Calling from a hotel in Tarrytown around 7:45 Friday morning, David R. Penepent said he’d be heading from Westchester County into the city within the next hour to pick up the first bodies of the day.
“Then I’ll be in the thick of things,” Mr. Penepent said.
The night before, he and a team of mortuary science students and funeral home professionals hadn’t finished loading bodies into trucks until 1:30 a.m.
Some 300 miles northwest of Mr. Penepent’s Tarrytown hotel room, a massive operation has been orchestrated out of Watertown over the last two weeks.
As Mr. Penepent works in the field downstate, Darien B. Frederick, funeral director at Watertown’s Cleveland Funeral Home, 404 Sherman St., has coordinated the transport and processing of hundreds of decedents with COVID-19.
Ms. Frederick, a 2018 SUNY Canton Funeral Service Administration graduate, now handles the scheduling of cremation arrangements for bodies concentrated in New York City.
Working with 20 funeral homes and 25 crematories across the state on any given day, she manages transports based on how many additional cremations upstate and out-of-state funeral homes and crematories are willing to take on each week, assigning a tracking number to each decedent.
Crematories in Pennsylvania, Vermont and Connecticut have signed on to help.
Of the 50 active crematories in New York, four are in Suffolk County, two are in Queens County, with one each in Bronx and Kings counties. Nearby Orange County has two crematories, and Westchester County has one.
Cremation scheduling is backed up at least six weeks in some locations.
Three months since the novel coronavirus was first detected in the United States, in Snohomish County, Wash., New York’s COVID-19 death toll has risen to 16,162.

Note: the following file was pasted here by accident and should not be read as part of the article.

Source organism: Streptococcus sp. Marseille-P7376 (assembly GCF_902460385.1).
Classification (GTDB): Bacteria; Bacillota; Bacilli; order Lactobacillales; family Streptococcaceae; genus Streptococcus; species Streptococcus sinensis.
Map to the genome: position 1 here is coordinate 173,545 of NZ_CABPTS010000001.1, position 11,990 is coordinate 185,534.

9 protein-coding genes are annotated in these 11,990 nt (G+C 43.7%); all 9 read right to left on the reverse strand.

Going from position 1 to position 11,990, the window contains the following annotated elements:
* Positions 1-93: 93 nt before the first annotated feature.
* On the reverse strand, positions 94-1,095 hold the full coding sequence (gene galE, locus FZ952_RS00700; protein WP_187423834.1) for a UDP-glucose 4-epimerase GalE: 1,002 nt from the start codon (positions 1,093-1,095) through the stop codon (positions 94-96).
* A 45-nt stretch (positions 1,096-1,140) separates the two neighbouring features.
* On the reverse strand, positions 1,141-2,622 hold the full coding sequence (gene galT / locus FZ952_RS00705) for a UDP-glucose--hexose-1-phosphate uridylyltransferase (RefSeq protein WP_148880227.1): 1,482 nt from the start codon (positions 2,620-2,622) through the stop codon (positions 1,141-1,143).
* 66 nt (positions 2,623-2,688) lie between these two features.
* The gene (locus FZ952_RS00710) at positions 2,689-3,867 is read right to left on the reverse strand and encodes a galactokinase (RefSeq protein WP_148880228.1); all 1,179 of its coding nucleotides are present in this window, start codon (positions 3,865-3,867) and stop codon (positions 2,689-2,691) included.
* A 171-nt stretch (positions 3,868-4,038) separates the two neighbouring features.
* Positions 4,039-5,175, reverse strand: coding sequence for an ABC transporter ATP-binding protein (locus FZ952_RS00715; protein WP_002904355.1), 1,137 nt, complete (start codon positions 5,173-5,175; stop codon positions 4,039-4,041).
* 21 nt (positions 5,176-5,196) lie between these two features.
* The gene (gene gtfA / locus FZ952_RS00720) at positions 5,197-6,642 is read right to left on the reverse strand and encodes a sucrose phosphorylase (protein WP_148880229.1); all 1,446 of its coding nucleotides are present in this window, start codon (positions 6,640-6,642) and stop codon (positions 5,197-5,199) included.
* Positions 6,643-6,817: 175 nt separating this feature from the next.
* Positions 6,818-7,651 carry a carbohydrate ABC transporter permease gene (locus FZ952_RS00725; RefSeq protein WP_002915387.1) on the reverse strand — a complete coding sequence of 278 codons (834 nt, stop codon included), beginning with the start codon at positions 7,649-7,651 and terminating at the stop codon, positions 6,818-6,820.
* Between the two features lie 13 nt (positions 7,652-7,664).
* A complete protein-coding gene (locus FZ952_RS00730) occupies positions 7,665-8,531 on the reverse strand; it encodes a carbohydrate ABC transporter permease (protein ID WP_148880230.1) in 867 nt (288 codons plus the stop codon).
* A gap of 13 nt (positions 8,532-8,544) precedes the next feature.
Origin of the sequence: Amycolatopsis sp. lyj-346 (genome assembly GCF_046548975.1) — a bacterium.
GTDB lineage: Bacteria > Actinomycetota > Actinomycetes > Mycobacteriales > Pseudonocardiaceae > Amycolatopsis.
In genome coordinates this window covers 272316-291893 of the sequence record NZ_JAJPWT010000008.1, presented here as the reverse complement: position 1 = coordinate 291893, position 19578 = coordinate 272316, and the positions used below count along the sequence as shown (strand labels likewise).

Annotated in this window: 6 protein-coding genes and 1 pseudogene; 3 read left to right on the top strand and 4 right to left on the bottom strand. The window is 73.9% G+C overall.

And New York City’s 11,544 deaths account for 71% of the state’s total as of Saturday, leaving downstate funeral homes, tasked with body transport, storage and cremation arrangement, and the handful of metro-area crematories overwhelmed.
But with relatively fewer cases of COVID-19 in the north country — nearly 300 total cases and fewer than 10 deaths confirmed in St. Lawrence, Jefferson, Lewis and Oswego counties as of this week — area funeral homes and crematories are now beginning to send transport vehicles to the city to retrieve bodies and bring them upstate for disposition.
Oswegatchie Crematory in Ogdensburg, St. Lawrence County’s only facility for human cremation, is scheduled to receive bodies on Monday, and Jefferson County’s two crematories, Brookside Cemetery, Watertown, and Frederick Brothers Crematory, Theresa, have been handling downstate overflow as well.
Those who have died from COVID-19 or complications related to the disease are not required to be cremated, according to the Centers for Disease Control and Prevention, though state and local requirements can differ from CDC cremation guidelines.
New York has not mandated cremation of bodies infected with the novel coronavirus, and funeral services are still permitted with limited visitors, but the state urges services be conducted virtually or be postponed.
When the first cases of COVID-19 were reported in Wuhan, China, on Dec. 31, “we didn’t think it would reach here,” Ms. Frederick said.
“Now we’re facing it head-on,” she said. “The most eye-opening thing is that you can never truly prepare for anything like this.”
As the director of SUNY Canton’s Funeral Services Administration program, Mr. Penepent is filling two roles, leading on-the-ground efforts in the city and educating his students.
Two of Mr. Penepent’s students in the university’s four-year mortuary science program will work at Long Island funeral homes this summer to receive practicum credits.
Two other students have worked alongside Mr. Penepent this month to complete their practicum requirements, driving transport trucks and helping overloaded funeral homes with paperwork.
“As a professor, you sometimes have to be flexible with your students,” he said.